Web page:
Abstract

Although the 2000‐km‐long Sumatran fault is one of Earth’s longest and historically most active strike‐slip faults, previous large historical ruptures have gone unmapped, although some have been inferred from felt reports or from modeling of sparse geodetic data. Through field observation, we documented twin‐surface ruptures associated with two M>6 earthquakes in March 2007. The first rupture broke a 22 km part of the 60‐km long Sumani segment southeast from a releasing stepover; the second rupture occurred on a 22.5 km part of the 90‐km‐long Sianok segment northwest from the stepover. Dextral displacements on the two segments averaged 51 and 36 cm. The earlier earthquake doublet in 1926 also straddled this stepover but also did not seem to have ruptured the entire fault segments. Thus, using fault lengths between large stepovers to estimate earthquake magnitude will overestimate what is likely to occur.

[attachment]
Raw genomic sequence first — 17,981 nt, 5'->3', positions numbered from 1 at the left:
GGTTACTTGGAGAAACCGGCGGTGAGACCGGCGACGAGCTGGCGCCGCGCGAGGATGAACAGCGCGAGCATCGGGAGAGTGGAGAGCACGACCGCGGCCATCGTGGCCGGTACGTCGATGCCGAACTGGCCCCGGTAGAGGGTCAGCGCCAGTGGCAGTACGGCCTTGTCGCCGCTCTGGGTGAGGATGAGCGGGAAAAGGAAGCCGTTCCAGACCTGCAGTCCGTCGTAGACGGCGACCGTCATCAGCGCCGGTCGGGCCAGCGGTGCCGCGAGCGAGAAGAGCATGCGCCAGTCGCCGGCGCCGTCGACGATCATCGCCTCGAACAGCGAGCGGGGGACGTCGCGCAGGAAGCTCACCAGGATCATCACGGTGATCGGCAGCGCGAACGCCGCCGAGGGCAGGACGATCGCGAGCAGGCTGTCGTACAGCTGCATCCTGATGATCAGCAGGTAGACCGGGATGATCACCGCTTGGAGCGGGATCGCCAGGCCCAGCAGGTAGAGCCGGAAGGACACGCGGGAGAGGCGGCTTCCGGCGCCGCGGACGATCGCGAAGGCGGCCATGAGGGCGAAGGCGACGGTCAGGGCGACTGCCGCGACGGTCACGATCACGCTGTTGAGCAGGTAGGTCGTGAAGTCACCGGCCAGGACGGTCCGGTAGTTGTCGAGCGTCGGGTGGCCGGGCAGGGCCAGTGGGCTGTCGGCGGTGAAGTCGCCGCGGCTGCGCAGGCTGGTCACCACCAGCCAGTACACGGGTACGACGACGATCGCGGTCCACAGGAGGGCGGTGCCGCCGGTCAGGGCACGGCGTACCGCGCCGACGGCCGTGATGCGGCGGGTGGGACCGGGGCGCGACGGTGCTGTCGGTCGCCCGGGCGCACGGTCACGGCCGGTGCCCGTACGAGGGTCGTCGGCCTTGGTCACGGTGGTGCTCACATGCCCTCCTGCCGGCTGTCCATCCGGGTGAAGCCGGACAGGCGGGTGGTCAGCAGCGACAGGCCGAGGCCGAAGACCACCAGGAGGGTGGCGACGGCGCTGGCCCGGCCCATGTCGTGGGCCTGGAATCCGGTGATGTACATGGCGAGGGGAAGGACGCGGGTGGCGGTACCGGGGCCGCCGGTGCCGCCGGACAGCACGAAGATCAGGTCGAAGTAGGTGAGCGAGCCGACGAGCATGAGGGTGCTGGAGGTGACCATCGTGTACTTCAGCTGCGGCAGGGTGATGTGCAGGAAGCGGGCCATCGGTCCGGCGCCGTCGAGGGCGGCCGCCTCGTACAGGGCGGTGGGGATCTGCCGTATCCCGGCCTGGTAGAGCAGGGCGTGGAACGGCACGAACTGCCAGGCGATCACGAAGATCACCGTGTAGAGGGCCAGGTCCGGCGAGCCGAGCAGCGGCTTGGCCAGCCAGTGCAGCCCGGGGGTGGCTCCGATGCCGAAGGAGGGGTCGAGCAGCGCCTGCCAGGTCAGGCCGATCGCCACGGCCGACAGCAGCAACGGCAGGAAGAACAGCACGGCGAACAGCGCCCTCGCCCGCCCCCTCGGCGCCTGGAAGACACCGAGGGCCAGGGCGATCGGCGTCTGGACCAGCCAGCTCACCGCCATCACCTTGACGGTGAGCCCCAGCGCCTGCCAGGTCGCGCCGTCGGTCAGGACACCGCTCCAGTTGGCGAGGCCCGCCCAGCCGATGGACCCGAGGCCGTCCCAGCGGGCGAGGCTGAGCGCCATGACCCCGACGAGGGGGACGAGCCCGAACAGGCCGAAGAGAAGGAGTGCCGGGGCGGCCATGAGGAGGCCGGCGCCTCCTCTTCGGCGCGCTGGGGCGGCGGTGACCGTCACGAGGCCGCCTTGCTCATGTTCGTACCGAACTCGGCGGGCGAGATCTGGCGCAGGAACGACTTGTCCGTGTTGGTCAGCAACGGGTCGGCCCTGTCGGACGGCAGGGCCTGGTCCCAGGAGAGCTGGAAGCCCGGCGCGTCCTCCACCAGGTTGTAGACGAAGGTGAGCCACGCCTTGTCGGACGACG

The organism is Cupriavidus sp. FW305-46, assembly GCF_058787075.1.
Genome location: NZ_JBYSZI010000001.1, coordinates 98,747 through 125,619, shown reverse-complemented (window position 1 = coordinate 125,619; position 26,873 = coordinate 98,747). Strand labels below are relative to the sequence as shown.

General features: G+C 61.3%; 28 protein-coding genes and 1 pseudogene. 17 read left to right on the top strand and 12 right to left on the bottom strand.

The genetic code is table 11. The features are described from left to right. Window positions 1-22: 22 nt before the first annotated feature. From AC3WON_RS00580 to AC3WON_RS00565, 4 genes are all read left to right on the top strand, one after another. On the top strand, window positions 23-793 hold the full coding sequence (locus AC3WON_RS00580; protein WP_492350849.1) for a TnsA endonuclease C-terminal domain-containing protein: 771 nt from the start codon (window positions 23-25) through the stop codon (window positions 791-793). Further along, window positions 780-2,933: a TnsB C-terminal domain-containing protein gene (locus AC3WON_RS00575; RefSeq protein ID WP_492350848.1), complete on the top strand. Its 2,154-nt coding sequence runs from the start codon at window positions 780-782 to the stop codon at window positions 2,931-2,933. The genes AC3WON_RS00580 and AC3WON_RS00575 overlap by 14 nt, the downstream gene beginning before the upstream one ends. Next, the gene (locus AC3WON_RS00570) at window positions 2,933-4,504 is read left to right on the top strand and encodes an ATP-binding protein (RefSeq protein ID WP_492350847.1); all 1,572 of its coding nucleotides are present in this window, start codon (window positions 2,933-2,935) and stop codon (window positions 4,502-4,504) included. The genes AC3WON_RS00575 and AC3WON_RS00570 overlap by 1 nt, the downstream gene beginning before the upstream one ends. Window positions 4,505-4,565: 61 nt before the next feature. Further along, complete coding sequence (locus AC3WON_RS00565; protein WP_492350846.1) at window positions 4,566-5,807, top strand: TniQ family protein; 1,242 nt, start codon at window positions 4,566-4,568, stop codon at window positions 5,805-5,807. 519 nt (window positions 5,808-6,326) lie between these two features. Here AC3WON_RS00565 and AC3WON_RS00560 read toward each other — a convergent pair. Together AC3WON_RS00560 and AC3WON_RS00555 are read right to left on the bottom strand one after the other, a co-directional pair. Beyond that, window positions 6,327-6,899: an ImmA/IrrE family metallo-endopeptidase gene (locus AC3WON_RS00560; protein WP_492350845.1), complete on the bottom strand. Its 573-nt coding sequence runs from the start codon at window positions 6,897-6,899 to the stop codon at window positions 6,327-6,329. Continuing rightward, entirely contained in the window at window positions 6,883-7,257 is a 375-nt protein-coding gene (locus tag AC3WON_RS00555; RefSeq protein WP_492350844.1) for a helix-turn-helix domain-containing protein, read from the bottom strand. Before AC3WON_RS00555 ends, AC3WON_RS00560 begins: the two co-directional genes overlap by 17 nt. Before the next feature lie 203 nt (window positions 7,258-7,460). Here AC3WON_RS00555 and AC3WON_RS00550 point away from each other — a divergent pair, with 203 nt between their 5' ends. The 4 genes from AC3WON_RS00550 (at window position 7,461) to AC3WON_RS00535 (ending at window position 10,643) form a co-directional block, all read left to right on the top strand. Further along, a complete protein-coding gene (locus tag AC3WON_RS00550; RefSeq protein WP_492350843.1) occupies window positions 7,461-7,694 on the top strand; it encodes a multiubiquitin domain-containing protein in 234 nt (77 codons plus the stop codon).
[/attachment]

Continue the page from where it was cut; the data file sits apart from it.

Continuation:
Online Material: Photos of surface rupture and surface displacement measurements.

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